NO DEPRESSION | by Robert Baird, September-October 2006

Live Show Review

Watching Dan Penn perform live was a masterful clinic in how great songwriters can also be great solo performers. At both of these NYC-area shows, the first two stops on a brief East Coast run opening for his latest producing project, the Hacienda Brothers, Penn's voice was limber and expressive, while his guitar playing was rhythmically forceful and precise.

Penn originals are among the most beloved of '60s soul classics, having been turned into hits by the likes of Solomon Burke ("Take Me Just As I Am"), James Carr ("Dark End Of The Street") and Aretha Franklin ("Do Right Woman, Do Right Man"). Clearly though, the songs' creator still knows them the best. At the Turning Point, after introducing "Do Right Woman, Do right Man", Penn paused, smiled, and said, "And there she is," pointing to his wife Linda sitting near the stage, "and we've been together for 40 years."

For longtime fans of the Muscle Shoals scene, Penn's wry tales between songs were an extra highlight. One yarn, told during both shows with impeccable comic timing, recreated his struggle to write the lyrics for "Do Right Woman, Do Right Man". Both singer Franklin and producer Jerry Wexler popped their heads into the room where he was working. "Whaddya got for me, baby?" Penn said in a hilarious, dead-on imitation of Wexler's clipped New York accent before shifting into Aretha's more honed drawl: "Whatcha got for me, hooooney?"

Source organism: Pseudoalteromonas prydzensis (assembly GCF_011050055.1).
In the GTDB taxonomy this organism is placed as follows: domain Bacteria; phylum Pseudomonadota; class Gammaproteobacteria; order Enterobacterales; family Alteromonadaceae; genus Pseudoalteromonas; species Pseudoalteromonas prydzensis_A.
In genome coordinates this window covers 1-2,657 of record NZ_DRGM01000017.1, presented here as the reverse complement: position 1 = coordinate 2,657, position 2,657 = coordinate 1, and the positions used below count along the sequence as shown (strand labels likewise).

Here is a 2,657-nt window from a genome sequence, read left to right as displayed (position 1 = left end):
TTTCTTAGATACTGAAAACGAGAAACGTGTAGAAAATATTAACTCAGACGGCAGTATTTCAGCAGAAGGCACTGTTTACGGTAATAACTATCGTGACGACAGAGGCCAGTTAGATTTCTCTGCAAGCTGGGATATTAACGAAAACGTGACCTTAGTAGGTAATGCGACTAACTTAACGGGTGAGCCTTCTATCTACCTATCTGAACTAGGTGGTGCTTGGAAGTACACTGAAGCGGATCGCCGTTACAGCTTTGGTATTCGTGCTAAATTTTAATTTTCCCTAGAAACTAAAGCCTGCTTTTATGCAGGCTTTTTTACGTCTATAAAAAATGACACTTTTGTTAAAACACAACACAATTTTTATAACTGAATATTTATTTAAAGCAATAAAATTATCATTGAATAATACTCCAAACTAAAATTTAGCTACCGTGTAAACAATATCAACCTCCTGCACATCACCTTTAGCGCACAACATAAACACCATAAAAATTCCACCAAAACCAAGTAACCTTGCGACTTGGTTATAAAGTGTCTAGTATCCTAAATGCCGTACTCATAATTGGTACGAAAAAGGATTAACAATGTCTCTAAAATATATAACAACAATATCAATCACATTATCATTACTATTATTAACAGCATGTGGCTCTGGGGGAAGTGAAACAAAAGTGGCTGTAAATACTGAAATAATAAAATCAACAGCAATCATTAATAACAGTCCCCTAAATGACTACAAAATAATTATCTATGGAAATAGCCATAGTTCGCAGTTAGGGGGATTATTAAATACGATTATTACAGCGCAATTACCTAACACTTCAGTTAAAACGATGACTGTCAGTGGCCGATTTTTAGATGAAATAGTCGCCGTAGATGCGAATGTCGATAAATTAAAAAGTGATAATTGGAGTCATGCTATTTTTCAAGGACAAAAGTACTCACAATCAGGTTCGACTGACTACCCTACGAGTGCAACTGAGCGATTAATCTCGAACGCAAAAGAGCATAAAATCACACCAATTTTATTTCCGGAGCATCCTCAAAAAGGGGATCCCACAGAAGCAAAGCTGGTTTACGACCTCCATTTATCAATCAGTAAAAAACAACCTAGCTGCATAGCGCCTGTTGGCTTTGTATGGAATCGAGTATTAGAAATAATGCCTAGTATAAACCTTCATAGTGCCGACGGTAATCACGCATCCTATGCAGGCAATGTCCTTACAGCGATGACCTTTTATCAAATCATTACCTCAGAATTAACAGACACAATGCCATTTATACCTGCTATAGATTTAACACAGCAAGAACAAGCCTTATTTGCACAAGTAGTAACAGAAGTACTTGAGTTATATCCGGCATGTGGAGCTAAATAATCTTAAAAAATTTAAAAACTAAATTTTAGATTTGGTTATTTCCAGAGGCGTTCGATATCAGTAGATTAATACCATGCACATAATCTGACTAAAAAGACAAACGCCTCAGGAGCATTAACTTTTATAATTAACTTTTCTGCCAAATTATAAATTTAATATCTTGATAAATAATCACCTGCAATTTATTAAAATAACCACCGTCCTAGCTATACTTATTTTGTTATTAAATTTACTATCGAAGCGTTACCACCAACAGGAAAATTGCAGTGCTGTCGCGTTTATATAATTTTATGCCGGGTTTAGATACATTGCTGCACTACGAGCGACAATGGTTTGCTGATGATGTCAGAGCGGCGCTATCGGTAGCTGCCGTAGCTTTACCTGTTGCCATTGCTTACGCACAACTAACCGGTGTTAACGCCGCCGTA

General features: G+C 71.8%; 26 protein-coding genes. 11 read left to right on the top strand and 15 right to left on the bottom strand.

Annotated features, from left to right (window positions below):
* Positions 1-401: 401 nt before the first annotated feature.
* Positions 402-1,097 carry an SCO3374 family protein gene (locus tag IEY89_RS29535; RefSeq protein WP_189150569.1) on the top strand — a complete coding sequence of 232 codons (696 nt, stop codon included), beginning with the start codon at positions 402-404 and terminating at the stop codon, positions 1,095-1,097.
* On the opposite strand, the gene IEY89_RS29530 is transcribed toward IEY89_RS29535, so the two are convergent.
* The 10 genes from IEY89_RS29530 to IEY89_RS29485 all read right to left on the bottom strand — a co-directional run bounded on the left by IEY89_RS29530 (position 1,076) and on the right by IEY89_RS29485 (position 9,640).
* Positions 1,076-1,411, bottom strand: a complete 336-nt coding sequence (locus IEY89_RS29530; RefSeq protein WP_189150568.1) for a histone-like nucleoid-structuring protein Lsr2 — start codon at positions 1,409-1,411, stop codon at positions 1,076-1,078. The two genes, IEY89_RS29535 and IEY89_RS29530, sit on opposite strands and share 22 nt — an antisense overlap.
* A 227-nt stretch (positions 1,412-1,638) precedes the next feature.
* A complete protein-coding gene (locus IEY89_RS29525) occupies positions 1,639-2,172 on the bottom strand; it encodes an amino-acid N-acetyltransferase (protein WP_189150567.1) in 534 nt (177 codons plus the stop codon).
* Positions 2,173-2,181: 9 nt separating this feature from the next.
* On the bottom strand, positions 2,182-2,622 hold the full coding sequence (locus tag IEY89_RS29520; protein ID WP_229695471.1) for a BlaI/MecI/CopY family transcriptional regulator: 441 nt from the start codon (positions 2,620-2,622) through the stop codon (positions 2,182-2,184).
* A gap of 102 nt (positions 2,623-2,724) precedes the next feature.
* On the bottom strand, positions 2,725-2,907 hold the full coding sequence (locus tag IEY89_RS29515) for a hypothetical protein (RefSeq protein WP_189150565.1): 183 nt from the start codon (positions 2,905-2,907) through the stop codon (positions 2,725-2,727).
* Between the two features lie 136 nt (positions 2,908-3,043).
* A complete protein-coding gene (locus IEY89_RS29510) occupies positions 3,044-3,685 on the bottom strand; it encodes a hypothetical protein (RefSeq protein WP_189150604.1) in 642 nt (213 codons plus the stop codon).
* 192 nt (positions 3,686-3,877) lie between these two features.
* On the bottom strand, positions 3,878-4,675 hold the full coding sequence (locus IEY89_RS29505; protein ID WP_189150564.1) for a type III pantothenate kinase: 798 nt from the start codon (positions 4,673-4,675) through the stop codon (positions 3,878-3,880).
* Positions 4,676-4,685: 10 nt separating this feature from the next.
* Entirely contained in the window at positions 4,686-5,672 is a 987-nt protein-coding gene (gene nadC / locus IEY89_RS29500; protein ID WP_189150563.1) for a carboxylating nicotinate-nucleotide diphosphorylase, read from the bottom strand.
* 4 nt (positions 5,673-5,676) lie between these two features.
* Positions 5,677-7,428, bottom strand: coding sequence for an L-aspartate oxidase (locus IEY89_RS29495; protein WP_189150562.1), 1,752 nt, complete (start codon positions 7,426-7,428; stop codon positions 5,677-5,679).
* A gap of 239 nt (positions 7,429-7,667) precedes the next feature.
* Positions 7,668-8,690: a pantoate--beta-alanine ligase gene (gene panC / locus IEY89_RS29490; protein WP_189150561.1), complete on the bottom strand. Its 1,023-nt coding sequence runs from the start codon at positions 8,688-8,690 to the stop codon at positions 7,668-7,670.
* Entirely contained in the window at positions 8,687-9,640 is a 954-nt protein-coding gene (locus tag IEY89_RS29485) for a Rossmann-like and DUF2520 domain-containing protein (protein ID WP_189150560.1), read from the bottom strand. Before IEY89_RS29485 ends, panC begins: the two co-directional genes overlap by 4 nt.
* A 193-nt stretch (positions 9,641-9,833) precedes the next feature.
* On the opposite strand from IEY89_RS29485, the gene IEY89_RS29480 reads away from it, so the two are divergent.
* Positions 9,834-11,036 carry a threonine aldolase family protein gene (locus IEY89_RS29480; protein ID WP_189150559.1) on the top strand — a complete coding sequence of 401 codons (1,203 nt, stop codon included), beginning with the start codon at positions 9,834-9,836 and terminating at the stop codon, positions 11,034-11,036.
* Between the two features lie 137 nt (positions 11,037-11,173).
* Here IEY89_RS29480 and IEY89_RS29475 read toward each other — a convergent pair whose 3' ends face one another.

At the Turning Point Penn also sang backup with the Hacienda Brothers on two of his songs, "Cry Like A Baby" and "It Tears Me Up", as well as a co-write, "What's Wrong With Right", all of which are on the Haciendas' new record. At the early show at Joe's Pub, he couldn't repeat this bit of goodwill because he ended up stuck in New York traffic, requiring the Hacienda Brothers to open.

If Penn was all solo nuance, then the Hacienda Brothers were the band brawn. While their pair of records are solid, the Haciendas are clearly in their element as a live act. Built around underrated singer Chris Gaffney and former Paladins guitarist Dave Gonzalez, the muscular band was propelled by drummer Dale Daniel, bassist Hank Maninger and outstanding pedal steel prodigy David Berzansky, whose solos were spry and clever every time he cut loose.

The Haciendas work in a hybrid they call western soul, a blend of rhythms and feel of Muscle Shoals melded with the pedal steel and overall mood of honky-tonk country. Highlights of both shows included the mid-tempo "Midnight Dream", with guitar and pedal steel lines doubled to great effect, and "The Last Time" ("this time is last time we're through"). The wild pitch was Philly-soul Gamble & Huff anthem, "Cowboys To Girls", which Gaffney nailed both nights. Western or not, it was definitely soul.